It is encouraging to note that the National Income Tax Fair is becoming increasingly useful and popular among ordinary tax payers in Bangladesh. In a country with a population of 160 million, but only 1.2 million tax returns, such efforts are effective indeed. Reports say that response from people of various sections has been tremendous. As a result, revenue collection during this year's week-long income tax fair reached a record high (compared to the last six years) of over Tk. 2129.67 crore. People submitted tax returns, paid taxes and collected their e-Tax Identification Number while availing other online services. This reflects the awareness among people regarding their responsibility as citizens of Bangladesh. This also indicates that large sections of people who have the ability to pay and fall in the tax brackets are willing to pay their taxes. As responsible citizens, they know that in order to progress and receive services from the government, they have to contribute towards the government's exchequer.
However, such contributions have to be multiplied with far more efforts, because taxation is a major instrument for mobilising domestic resources for all economies. Tax performance in Bangladesh has not been encouraging till now. The current tax-GDP ratio is well below the requirement for a dynamic economy that looks forward to moving towards the next trajectory of development. The tax-GDP ratio of Bangladesh was only 10.3 percent in FY2016, a rate that has risen from 5 percent in the early 80s, and is still much lower compared to the neighbouring countries.
Despite the government's realisation of the need to increase income tax, its growth has been far less significant. For example, in FY2016 the government originally targeted a 33.3 percent growth of income tax which was revised downwards to only 8 percent. Finally, the actual growth of income tax in FY2016 was 12.3 percent. By FY2019, the country aims to increase its tax-GDP ratio to 15.3 percent. For FY2017, the revenue-GDP ratio has been set at 12.4 percent and the tax-GDP ratio at 10.4 percent. These targets are still not enough to advance at the pace the country aims for – to become a higher middle income country by 2021.
In the context of emerging global economic and political scenario, it is increasingly becoming clear that the flow of foreign aid to developing countries is declining and will continue to do so in the coming years. Hence, domestic resource mobilisation has taken the centre stage in the development discourse. Sustainable development path therefore, may be jeopardised if countries rely on foreign aid to a great extent. Domestic resource mobilisation has also received renewed importance in the Sustainable Development Goals as an important means of implementation of these goals.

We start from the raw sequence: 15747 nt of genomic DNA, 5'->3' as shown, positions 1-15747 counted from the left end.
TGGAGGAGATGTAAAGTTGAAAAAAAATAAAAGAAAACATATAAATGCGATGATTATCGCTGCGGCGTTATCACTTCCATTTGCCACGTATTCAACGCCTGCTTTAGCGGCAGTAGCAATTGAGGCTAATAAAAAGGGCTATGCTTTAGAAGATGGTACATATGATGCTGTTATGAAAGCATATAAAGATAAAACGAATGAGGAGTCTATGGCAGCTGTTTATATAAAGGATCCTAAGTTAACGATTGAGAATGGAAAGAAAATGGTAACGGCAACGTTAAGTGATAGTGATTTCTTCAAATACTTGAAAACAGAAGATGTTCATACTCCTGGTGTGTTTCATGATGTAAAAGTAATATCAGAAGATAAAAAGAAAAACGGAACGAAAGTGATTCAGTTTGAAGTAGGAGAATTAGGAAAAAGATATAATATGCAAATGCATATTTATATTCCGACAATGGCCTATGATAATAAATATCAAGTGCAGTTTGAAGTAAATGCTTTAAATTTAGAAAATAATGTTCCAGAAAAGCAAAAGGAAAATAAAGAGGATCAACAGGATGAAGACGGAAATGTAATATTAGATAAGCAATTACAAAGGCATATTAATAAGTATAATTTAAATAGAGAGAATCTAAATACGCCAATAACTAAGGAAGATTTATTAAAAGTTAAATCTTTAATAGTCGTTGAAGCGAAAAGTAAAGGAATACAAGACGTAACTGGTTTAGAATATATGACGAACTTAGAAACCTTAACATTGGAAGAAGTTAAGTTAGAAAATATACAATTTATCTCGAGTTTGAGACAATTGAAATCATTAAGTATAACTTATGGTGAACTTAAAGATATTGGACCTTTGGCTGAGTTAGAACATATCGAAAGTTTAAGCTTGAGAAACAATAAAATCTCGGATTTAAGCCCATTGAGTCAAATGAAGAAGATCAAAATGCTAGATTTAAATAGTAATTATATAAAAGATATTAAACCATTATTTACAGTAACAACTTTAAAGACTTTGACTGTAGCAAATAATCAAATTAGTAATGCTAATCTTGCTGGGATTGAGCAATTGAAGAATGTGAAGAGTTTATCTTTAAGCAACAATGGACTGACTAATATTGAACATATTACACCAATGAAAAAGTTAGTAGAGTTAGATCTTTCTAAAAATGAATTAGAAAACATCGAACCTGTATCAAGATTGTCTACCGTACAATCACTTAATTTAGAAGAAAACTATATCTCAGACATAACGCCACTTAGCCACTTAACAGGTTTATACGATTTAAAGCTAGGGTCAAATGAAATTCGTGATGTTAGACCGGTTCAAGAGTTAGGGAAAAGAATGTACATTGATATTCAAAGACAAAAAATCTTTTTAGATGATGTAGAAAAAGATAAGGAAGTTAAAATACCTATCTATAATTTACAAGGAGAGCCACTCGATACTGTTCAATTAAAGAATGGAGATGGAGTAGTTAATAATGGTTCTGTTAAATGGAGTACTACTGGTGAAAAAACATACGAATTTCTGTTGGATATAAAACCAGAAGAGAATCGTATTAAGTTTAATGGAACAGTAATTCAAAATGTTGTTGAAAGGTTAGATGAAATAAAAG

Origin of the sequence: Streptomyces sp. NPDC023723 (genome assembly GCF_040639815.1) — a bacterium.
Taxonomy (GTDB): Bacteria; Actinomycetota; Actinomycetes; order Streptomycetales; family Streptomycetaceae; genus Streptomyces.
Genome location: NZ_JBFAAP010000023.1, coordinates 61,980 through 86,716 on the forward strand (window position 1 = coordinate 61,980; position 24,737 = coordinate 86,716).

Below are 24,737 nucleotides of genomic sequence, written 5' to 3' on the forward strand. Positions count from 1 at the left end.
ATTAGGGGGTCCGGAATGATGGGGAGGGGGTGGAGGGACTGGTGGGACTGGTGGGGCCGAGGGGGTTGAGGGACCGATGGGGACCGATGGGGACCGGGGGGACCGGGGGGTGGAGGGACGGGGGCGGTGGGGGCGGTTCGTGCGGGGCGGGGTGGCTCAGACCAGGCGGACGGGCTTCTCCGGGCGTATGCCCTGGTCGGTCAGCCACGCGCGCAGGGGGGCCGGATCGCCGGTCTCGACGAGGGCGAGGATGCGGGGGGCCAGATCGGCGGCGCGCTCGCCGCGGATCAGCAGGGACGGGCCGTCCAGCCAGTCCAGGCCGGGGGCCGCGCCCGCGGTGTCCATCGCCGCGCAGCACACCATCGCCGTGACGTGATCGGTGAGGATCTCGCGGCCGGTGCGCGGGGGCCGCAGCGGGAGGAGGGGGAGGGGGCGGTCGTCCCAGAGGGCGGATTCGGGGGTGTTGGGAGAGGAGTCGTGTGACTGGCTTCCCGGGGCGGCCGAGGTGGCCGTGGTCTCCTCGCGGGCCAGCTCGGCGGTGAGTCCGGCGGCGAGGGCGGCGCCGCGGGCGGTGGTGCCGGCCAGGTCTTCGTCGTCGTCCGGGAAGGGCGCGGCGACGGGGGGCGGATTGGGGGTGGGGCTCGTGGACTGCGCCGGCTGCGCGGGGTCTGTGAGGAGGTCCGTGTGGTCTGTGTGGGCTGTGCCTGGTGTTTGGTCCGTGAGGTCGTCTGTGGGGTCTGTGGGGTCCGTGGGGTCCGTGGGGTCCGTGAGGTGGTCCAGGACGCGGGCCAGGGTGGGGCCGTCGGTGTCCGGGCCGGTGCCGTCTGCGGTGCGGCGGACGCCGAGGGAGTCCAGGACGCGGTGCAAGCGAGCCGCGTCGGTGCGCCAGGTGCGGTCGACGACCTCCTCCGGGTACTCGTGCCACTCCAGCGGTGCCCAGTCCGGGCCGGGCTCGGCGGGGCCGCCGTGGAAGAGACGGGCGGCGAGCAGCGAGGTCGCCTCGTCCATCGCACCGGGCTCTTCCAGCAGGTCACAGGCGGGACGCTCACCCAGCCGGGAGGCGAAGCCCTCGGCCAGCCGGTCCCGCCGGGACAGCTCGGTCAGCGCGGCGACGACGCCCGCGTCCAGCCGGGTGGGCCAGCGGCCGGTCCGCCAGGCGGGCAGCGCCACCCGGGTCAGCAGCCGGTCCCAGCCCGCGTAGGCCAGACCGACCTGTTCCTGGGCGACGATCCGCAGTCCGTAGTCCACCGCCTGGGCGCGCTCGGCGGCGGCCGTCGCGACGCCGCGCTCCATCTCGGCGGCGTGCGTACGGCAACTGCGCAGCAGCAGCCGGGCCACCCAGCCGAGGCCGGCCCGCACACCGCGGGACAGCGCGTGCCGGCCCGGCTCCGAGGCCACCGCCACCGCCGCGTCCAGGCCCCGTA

Domestic resources, unlike foreign aid, provide a predictability of resource flow to make allocations for the medium term fiscal planning in a country. Volatility and uncertainty in aid flows create difficulty in budget management. Adequate domestic resources create fiscal space for the country to prioritise its spending in line with the policy priorities and political commitments of the government. It also gives flexibility as opposed to conditionalities of foreign aid which still exist despite developed countries' commitments to do away with aid conditionality under the Paris Declaration on Aid Effectiveness in 2005. Another important reason for improving domestic resource mobilisation through taxation is that it can create the sense of participation among people in the development process of the country. This, in turn, can act as a mechanism to create pressure on the public representatives to be accountable and transparent about the use of resources.
Surely, a conscious effort to expand the tax net and realisation of taxes is being observed in recent years in Bangladesh. Various measures and pledges of the government are reflections of such attempts. E-filing of income tax returns, installment of a tax calculator software on the website of NBR, restructuring of manpower and other facilities of the income tax department, motivational programmes for taxpayers of income and value added taxes, introduction of tax cards for the highest taxpayers, reforms in VAT administration, etc. are expected to bring in positive results.
However, in order to enhance efficiency and effectiveness of the tax administration, policy and institutional reforms are key. In view of the size of the population and the prospective number of taxpayers, the need for more human resources and higher skills has been emphasised time and again. Also, the completion of full automation of the NBR is crucial to improve efficiency. Tax evasion and avoidance are problems across various income groups and economic sectors. A study by the NBR indicates that the amount of tax evasion of income tax at source amounts to Tk. 20,000 crore per year. Implementation of e-governance through use of ICT can reduce such evasions. It will also help establish an easy tax collection procedure and increased compliance. Participation of a large number of taxpayers in the income tax fair indicates that people want to have a hassle free tax system that will respect and cooperate with taxpayers.
Effective resource mobilisation efforts also depend on the utilisation of resources. If the taxpayers are not convinced about the services they would get from the government in return, if they are not confident about the utilisation of their hard earned money, people may lack the motivation to pay taxes. Transparency and accountability of resource allocation for development are crucial for higher domestic resource mobilisation. How much of this resource is used for employment generation and poverty reduction are key factors for successful resource mobilisation efforts.
The writer is Research Director at the Centre for Policy Dialogue.